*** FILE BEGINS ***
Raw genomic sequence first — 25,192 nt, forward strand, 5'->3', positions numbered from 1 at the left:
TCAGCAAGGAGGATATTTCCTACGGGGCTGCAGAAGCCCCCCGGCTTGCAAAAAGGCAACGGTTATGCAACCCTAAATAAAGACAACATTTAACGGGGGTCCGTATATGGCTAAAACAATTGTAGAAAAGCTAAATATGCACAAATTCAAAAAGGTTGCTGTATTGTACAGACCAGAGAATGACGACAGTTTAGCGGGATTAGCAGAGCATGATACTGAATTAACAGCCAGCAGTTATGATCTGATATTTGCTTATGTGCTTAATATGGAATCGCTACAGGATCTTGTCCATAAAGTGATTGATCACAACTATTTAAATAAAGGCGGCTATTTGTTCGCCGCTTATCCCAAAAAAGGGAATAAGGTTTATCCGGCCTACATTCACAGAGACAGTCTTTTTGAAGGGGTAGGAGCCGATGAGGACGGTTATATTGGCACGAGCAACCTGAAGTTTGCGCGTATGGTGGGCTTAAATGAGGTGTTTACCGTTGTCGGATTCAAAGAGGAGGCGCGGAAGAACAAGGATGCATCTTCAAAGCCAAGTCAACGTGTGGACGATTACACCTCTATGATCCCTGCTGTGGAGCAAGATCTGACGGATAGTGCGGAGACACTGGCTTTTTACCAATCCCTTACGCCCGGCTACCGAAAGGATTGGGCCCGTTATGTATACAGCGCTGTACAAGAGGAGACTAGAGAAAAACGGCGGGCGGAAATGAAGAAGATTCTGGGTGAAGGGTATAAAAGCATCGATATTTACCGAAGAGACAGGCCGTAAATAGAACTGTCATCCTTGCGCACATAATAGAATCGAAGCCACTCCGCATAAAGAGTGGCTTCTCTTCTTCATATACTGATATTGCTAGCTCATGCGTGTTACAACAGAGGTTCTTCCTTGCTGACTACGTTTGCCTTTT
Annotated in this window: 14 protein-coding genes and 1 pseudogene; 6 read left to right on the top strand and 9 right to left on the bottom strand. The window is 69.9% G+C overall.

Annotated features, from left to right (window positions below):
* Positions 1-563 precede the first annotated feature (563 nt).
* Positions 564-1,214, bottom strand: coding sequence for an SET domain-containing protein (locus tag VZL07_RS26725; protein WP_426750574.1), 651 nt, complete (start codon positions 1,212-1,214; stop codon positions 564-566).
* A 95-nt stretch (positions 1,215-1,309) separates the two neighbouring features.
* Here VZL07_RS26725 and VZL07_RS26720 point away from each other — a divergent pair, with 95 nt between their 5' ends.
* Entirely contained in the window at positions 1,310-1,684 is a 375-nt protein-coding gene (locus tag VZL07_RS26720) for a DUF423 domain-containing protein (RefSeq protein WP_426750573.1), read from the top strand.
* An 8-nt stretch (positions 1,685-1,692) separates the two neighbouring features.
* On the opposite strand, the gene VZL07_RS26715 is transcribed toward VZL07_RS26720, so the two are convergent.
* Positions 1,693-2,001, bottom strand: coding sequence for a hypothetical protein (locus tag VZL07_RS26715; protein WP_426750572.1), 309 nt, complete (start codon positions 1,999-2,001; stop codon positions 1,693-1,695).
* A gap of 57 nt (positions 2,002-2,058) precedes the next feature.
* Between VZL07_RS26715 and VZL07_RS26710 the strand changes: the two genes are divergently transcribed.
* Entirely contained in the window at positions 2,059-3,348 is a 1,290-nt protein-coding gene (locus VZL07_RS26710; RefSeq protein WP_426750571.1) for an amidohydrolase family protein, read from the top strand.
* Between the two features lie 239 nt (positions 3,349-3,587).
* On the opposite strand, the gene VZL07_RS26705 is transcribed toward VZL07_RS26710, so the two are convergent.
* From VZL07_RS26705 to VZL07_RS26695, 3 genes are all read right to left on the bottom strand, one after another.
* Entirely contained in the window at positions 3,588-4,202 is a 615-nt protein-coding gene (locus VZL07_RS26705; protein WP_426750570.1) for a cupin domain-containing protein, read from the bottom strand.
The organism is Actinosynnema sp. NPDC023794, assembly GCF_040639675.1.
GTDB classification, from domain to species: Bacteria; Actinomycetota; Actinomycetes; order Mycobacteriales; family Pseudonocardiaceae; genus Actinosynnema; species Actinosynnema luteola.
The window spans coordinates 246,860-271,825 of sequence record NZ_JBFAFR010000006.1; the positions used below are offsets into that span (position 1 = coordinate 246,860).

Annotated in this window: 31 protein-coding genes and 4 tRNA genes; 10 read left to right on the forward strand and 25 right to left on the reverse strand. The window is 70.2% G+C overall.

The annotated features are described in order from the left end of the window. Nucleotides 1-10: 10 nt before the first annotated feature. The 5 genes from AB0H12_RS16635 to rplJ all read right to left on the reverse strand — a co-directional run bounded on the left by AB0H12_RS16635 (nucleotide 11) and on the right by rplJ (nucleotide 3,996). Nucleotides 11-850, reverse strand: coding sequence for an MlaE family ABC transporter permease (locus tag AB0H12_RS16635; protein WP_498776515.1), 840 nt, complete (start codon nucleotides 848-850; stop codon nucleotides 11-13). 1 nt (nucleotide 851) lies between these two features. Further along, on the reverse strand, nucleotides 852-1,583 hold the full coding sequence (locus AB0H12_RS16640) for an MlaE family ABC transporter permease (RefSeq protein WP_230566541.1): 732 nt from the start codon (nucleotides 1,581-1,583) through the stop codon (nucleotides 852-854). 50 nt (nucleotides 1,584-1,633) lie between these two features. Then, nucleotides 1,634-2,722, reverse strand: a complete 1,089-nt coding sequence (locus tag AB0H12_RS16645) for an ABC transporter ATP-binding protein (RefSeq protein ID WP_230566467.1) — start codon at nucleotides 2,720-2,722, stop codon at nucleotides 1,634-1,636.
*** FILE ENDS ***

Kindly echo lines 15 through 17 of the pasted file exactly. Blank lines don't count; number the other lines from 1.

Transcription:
* Entirely contained in the window at positions 2,059-3,348 is a 1,290-nt protein-coding gene (locus VZL07_RS26710; RefSeq protein WP_426750571.1) for an amidohydrolase family protein, read from the top strand.
* Between the two features lie 239 nt (positions 3,349-3,587).
* On the opposite strand, the gene VZL07_RS26705 is transcribed toward VZL07_RS26710, so the two are convergent.